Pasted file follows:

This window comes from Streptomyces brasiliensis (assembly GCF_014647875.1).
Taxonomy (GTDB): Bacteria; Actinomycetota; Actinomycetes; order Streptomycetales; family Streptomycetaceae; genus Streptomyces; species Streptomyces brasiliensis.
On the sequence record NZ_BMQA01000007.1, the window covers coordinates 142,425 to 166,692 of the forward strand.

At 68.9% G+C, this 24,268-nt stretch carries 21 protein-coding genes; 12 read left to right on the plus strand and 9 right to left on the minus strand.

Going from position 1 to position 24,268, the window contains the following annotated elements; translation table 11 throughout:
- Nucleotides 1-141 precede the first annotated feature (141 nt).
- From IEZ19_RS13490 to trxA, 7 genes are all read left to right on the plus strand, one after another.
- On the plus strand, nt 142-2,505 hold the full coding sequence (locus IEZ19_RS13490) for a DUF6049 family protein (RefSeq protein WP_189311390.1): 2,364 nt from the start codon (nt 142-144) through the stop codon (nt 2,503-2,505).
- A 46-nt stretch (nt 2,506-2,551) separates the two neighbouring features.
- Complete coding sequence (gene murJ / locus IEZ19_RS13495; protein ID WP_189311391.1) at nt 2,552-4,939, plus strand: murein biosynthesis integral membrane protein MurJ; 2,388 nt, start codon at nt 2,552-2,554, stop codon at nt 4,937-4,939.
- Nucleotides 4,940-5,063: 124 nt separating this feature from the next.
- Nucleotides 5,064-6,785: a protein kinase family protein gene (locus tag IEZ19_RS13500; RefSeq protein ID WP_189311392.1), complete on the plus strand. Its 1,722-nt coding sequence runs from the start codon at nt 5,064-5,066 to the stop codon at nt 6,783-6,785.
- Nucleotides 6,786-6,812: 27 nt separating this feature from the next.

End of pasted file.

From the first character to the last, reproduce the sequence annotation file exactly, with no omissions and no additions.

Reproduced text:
This window comes from Streptomyces brasiliensis (assembly GCF_014647875.1).
Taxonomy (GTDB): Bacteria; Actinomycetota; Actinomycetes; order Streptomycetales; family Streptomycetaceae; genus Streptomyces; species Streptomyces brasiliensis.
On the sequence record NZ_BMQA01000007.1, the window covers coordinates 142,425 to 166,692 of the forward strand.

At 68.9% G+C, this 24,268-nt stretch carries 21 protein-coding genes; 12 read left to right on the plus strand and 9 right to left on the minus strand.

Going from position 1 to position 24,268, the window contains the following annotated elements; translation table 11 throughout:
- Nucleotides 1-141 precede the first annotated feature (141 nt).
- From IEZ19_RS13490 to trxA, 7 genes are all read left to right on the plus strand, one after another.
- On the plus strand, nt 142-2,505 hold the full coding sequence (locus IEZ19_RS13490) for a DUF6049 family protein (RefSeq protein WP_189311390.1): 2,364 nt from the start codon (nt 142-144) through the stop codon (nt 2,503-2,505).
- A 46-nt stretch (nt 2,506-2,551) separates the two neighbouring features.
- Complete coding sequence (gene murJ / locus IEZ19_RS13495; protein ID WP_189311391.1) at nt 2,552-4,939, plus strand: murein biosynthesis integral membrane protein MurJ; 2,388 nt, start codon at nt 2,552-2,554, stop codon at nt 4,937-4,939.
- Nucleotides 4,940-5,063: 124 nt separating this feature from the next.
- Nucleotides 5,064-6,785: a protein kinase family protein gene (locus tag IEZ19_RS13500; RefSeq protein ID WP_189311392.1), complete on the plus strand. Its 1,722-nt coding sequence runs from the start codon at nt 5,064-5,066 to the stop codon at nt 6,783-6,785.
- Nucleotides 6,786-6,812: 27 nt separating this feature from the next.